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Making Sense

Beauty, Creativity, and Healing

Edited By Bandy Lee, Nancy Olson and Thomas Duffy

Regardless of field, from the art world to healthcare delivery, there is a growing need for practically useful theory and theoretically informed practice. The time is ripe for a collaborative, creative conversation among thinkers and doers who are concerned about the larger world and our role in it. Making Sense: Beauty, Creativity, and Healing is a collection of essays and creative expressions written and produced in relation to a colloquium that tried to address these matters at the Whitney Humanities Center of Yale University. Beginning with a powerful essay on the individually and globally therapeutic qualities of art and beauty by Elaine Scarry of Harvard University, this volume brings together a diversity of theoretically minded scholars, scientists, artists, and healers. In the form of critical and reflective essays, alongside images, poetry, and fiction, this book allows the reader to experience the bursts of ideas and sensory triggers that respond to and extend the artistic installations and performances of the colloquium – and welcomes the reader into the conversation.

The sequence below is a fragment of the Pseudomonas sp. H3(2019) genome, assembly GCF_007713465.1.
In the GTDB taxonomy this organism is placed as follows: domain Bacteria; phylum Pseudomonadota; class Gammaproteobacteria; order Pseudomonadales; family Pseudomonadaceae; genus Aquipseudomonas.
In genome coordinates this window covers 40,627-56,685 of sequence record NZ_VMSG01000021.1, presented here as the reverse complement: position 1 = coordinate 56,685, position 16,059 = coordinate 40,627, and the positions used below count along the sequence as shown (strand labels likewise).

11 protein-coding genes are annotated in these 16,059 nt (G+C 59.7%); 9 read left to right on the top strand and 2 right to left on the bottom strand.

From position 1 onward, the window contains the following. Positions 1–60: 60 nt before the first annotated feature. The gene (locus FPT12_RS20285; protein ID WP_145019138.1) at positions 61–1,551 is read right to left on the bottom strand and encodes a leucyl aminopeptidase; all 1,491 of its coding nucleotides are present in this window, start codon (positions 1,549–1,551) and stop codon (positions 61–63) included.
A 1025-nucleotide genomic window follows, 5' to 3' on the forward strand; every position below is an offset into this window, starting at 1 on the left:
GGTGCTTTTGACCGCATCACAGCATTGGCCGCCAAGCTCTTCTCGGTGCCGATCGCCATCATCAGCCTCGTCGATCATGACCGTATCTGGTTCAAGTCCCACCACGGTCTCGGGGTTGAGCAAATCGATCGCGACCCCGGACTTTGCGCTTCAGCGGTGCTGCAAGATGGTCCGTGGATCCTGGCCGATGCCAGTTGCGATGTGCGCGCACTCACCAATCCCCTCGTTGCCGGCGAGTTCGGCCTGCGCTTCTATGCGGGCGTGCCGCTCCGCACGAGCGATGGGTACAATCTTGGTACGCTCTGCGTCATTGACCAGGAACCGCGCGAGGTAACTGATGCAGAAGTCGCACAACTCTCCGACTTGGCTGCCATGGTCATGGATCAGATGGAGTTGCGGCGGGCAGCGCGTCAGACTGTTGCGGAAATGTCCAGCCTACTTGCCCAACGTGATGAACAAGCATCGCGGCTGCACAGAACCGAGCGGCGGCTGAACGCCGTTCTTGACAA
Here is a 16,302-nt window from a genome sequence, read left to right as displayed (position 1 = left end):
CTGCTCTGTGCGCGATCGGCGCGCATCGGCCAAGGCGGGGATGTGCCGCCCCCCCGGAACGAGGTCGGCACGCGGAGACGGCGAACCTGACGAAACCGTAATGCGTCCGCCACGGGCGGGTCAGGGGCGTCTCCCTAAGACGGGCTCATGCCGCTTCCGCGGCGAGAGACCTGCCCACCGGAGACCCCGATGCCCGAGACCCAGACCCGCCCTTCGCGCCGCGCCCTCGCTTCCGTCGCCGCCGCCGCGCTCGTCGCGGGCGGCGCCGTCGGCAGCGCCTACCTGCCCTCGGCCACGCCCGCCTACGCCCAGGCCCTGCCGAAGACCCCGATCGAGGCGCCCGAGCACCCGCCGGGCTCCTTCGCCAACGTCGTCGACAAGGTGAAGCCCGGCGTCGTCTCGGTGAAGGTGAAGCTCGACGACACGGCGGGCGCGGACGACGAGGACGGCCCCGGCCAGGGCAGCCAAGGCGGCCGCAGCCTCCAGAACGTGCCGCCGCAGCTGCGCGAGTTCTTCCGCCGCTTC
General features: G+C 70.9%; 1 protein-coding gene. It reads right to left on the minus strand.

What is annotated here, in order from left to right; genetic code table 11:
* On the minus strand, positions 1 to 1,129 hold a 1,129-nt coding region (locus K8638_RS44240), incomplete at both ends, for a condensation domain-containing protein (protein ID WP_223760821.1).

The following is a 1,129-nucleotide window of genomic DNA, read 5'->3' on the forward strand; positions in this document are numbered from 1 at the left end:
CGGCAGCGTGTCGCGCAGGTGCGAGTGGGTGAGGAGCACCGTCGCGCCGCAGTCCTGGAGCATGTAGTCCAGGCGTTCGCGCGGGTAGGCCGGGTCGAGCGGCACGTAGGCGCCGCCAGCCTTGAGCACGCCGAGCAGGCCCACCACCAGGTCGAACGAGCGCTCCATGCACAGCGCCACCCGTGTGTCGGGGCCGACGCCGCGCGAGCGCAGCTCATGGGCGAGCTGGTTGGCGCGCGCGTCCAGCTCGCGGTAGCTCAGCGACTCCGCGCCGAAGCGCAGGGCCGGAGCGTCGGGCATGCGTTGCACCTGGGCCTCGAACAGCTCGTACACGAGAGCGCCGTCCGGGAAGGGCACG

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Beauty and the Experience of Creation


by Florian Forestier[Translation from the French by Bandy Lee]

“She now lived in a song, a very sad song. A song without figures and which followed only footsteps, followed only the ground, and wept over faces barely seen because the melancholy of an era was upon them. She loved them in the notes of the song, the song that understood them so well, that knew so well all that they did not know; the song where everything is explained. She would have wanted to sing a song where everyone could let oneself go, where everyone would have been guided, where everyone would have been light. A song where everyone would say, but without sadness: I am old, I am history, I’m not going anywhere, but it’s a song; it’s the song that justifies everything.” Florian Forestier, Paysages [Landscapes]

Beauty manifests what is beyond us. It binds us and reveals our singularity—in this, as Elaine Scarry correctly underscored in her lecture, phenomenalizes more than ever an ethical need. Beauty calls above all to take care of beauty—to afford the possibility to find things beautiful, to give a future to the experience that we have from these because this experience is constitutive of our humanity. Beauty is another name for the experience of freedom, that is to say the possibility of creation. We would like to say a few words about the conditions that this experience makes possible, how it is tied to...

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